Eisai (栄西)

Minnan Eisai (also pronounced Yosai) was also called Yojobo, and his shi (a posthumous name) was Senkokokushi. He (May 27, 1141 - July 2, 1215) was the founder of a Buddhism religious sect, Rinzai sect, and kaisan (founder of a temple as the first chief priest) of Kennin-ji Temple. There was a heresy on the year of his birth. He was also ryuso (founder of a school, an originator) of the Yojo School of the Tendai Sect. He was also famous for conveying the custom of tea drinking throughout Japan.


He was born in 1141, the child of Sadato KAYO, Gonnegi (general staff of a shrine) of Kibitsu no miya (present Kibitsu-jinja Shrine in Okayama City, Okayama Prefecture).

In "Kishi Kezu" (a family tree of the Ki clan) ("Zoku-Gunsho Ruiju" Book (Book of The Library of Historical Documents, Continued)), an anecdote stated the heresy that he was the child of KI no Sueshige, the younger brother of Chogen. However, this anecdote arose because Chogen dedicated himself to reconstructing Kibitsu no miya and Eisai succeeded to the position of Daikanjin (priest to collect contributions) at Todai-ji Temple where Chogen worked, so it was not considered an historical fact.

It was told that he read "Kusharon" (sutra of the Kusha sect) and "Basharon" (the Discourse on the Ten Stages) at the age of eight in 1148.

He underwent shukke tokudo (entering the priesthood, becoming a monk) at Enryaku-ji Temple on Mt. Hiei at the age of 14 in 1154.

After that, he received his education and learned Esoteric Buddhism of the Tendai Sect at Enryaku-ji Temple, Anyo-ji Temple in Kibi Province, and Daisen-ji Temple in Hoki Province (Daisen-cho, Saihaku-gun, Tottori Prefecture). He excelled in gyoho (a method of ascetic practices) and founded the Yojo School named for his bogo (temple name).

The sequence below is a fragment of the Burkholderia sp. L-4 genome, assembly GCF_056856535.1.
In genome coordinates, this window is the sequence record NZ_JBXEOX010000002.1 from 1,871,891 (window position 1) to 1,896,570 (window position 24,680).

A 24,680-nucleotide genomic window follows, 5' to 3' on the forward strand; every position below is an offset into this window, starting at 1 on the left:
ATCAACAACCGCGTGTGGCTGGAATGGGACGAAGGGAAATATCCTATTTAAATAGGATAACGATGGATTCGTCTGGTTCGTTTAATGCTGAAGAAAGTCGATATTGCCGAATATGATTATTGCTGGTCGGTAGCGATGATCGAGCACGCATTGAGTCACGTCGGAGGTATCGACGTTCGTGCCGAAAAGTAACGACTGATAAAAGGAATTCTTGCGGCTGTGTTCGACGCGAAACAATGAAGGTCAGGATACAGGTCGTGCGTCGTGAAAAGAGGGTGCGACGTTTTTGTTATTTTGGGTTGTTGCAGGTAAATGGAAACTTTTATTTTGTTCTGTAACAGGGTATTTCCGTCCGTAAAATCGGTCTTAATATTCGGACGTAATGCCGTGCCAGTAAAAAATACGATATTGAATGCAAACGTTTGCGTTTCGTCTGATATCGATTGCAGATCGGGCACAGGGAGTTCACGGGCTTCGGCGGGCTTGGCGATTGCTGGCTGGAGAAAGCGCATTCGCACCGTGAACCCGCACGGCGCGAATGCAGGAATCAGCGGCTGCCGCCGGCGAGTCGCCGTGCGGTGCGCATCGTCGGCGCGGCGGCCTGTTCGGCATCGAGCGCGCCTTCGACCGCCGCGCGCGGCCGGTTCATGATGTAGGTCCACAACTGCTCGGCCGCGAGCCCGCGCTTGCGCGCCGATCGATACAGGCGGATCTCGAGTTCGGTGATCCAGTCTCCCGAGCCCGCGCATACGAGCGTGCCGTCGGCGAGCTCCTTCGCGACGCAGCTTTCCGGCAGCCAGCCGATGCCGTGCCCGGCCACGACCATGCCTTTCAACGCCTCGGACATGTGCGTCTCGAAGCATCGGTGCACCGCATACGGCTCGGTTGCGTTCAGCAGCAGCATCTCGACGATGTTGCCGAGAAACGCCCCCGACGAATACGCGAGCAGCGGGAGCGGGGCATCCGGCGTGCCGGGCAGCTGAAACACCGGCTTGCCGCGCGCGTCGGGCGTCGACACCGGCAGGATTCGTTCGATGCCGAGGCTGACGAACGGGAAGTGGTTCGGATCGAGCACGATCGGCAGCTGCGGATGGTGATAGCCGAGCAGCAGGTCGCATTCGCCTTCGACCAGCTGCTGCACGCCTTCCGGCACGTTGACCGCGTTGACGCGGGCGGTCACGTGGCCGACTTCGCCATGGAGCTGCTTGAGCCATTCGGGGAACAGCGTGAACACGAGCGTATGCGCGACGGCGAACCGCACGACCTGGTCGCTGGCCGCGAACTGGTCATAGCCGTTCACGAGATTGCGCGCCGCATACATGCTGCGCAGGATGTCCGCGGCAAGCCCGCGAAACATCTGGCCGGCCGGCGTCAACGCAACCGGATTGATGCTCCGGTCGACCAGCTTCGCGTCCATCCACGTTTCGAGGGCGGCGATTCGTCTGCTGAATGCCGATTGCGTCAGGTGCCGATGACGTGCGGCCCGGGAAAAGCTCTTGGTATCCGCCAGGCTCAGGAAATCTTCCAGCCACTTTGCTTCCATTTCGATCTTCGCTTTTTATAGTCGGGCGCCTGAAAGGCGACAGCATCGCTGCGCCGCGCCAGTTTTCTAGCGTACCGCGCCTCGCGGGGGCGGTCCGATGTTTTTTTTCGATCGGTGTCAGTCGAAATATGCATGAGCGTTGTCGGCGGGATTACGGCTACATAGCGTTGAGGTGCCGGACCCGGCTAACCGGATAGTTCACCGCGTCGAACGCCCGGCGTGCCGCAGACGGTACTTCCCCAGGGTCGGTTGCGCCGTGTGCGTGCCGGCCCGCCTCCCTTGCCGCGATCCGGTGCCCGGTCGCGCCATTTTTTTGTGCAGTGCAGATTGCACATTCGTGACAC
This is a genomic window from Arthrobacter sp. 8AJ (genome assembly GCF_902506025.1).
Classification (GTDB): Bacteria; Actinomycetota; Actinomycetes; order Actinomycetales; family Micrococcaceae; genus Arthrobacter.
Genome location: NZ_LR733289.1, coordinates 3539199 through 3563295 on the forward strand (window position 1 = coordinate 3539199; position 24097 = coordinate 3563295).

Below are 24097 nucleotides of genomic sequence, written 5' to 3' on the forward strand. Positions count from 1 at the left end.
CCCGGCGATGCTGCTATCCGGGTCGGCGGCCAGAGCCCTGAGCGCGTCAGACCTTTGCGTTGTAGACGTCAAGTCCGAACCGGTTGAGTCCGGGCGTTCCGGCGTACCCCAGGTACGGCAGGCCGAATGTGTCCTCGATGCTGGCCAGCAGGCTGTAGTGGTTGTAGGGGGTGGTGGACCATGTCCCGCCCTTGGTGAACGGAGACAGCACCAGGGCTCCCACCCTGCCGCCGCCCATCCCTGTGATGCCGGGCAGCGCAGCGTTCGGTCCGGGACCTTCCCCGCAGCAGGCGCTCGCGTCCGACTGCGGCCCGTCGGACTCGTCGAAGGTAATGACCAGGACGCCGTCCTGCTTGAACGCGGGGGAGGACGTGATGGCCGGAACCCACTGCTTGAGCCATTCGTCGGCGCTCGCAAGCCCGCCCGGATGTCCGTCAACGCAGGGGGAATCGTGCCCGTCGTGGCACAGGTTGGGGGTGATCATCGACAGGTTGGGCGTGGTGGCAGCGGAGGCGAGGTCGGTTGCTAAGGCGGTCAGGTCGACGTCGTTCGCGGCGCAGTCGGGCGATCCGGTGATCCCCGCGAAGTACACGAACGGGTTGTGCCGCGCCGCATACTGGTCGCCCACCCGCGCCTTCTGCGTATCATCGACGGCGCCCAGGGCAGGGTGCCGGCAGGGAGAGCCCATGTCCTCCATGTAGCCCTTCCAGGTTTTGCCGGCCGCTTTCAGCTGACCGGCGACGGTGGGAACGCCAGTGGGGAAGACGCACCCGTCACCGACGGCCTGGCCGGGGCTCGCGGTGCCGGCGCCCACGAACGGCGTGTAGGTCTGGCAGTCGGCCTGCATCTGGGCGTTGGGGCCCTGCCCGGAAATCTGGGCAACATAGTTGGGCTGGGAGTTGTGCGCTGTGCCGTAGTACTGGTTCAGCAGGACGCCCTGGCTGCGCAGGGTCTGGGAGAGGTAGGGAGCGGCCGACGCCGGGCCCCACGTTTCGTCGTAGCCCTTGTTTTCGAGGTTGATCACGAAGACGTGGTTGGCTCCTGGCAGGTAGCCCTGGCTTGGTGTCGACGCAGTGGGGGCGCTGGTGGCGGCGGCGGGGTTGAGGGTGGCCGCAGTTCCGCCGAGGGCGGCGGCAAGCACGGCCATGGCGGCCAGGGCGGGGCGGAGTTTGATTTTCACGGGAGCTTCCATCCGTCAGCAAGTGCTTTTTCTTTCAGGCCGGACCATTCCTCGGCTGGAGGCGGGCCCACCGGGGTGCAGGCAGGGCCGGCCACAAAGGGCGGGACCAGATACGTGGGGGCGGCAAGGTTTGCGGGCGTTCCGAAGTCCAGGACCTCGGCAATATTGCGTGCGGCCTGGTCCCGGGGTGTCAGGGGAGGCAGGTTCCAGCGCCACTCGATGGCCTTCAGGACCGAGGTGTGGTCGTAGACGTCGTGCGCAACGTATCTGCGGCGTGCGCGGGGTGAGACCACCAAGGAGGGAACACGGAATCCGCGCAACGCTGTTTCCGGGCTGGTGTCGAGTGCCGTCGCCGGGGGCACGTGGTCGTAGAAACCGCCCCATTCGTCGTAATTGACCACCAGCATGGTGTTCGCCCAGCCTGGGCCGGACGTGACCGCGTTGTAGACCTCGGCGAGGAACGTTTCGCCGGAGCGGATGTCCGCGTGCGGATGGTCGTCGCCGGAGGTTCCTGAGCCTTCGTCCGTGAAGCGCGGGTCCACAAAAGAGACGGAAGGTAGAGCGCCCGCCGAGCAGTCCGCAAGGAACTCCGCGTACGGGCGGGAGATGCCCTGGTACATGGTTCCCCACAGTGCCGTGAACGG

He studied in the Southern Sung Dynasty in 1168 when he became tired of the Nihon Tendai sect, which had lost substance. He visited Mannen-ji Temple on Mt. Tendai and brought over "Tendai Shozo" 60 Books.

The Zen sect flourished in the Southern Sung Dynasty at that time, and he was significantly influenced by that. He felt that Zen was important for revival of Buddhism.

He went to the Southern Sung Dynasty again in 1187. He requested to visit India to preach Buddhism but could not get permission, so he studied under Kian Ejo at Mannen-ji Temple at Mt. Tendai.

He received Inka (Certification of spiritual achievement) of shiho(to inherit the dharma from a priest master) for the Rinzai sect from Kian Ejo in 1191. He returned to Japan in 1191.

He erected Fukueko-ji Temple and Senko-ji Temple and made effort to propagate Buddhism, mainly in Chikuzen Province and Higo Province.

The Zen sect by himself and Dainichibo Nonin flourished in 1194, so he was rejected by the Tendai sect and an imperial proclamation was issued on prohibition of the Zen sect.

He erected Shofuku-ji Temple (Fukuoka City) in Hakata in 1195 and made it the first Zen dojo (training hall) in Japan.

This temple later received a framed motto saying, 'Fuso Saisho Zenkutsu' (Japan's first Zen place) by Emperor Gotoba. Eisai received Injin (mystagogy certificates a Buddhist priest awards his followers) of the Shingon sect and blended in existing power and tried to make a feint.

He wrote "Kozengokoku-ron" in 1198.

It preached that Zen was not for denying the existing religious sects, and that it was important for revival of Buddhism.